Pension funds that are contemplating bringing in a fiduciary manager – a single firm to take on most, if not all, active investment responsibilities – are overwhelmingly more likely to employ a firm they already know rather than a newcomer, a survey for consultancy Aon Hewitt suggests.
Only 12% of 125 funds said they would bring in a firm they did not already employ.
In choosing among firms that already worked for them, 59% would go for their consultant and 30% for a fund manager.
The fiduciary management model, introduced to the UK in 2007, now accounts for between £50 billion and £60 billion of assets.
Although asset managers including BlackRock or Russell Investments are keen to enter the market, about 80% of UK pension funds that were planning to take on a fiduciary manager have employed investment consultants such as Aon Hewitt,Mercer or Towers Watson, according to a market survey last year by accountancyKPMG.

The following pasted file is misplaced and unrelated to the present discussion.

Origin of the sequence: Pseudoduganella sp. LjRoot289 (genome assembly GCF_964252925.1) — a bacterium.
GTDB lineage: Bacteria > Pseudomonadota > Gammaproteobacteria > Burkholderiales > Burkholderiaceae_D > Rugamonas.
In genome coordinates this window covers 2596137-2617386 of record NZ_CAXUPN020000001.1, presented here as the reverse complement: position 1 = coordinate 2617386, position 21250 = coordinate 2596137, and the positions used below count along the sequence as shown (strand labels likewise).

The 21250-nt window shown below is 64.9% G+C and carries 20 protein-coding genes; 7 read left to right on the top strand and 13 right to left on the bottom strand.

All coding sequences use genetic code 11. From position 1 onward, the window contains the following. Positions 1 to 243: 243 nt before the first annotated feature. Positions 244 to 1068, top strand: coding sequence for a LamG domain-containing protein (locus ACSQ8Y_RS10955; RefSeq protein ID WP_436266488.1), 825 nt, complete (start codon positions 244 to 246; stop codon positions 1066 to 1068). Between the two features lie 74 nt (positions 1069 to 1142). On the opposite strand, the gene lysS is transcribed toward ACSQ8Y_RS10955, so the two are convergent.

Sion Cole, head of client solutions at Aon Hewitt, who is responsible for its £6.2 billion fiduciary business, said: “Fiduciary management has to be built on a level of trust. What we’re seeing is that pension trustees are going out to market, assessing their options and then appointing someone they know and trust to do that job.”
Both pension funds that are clients of the firm and funds that are not were interviewed for the survey. Cole denied that consultants had been given fiduciary business without public tender, saying that pension trustees opened such posts to the market but typically chose to appoint a firm they knew.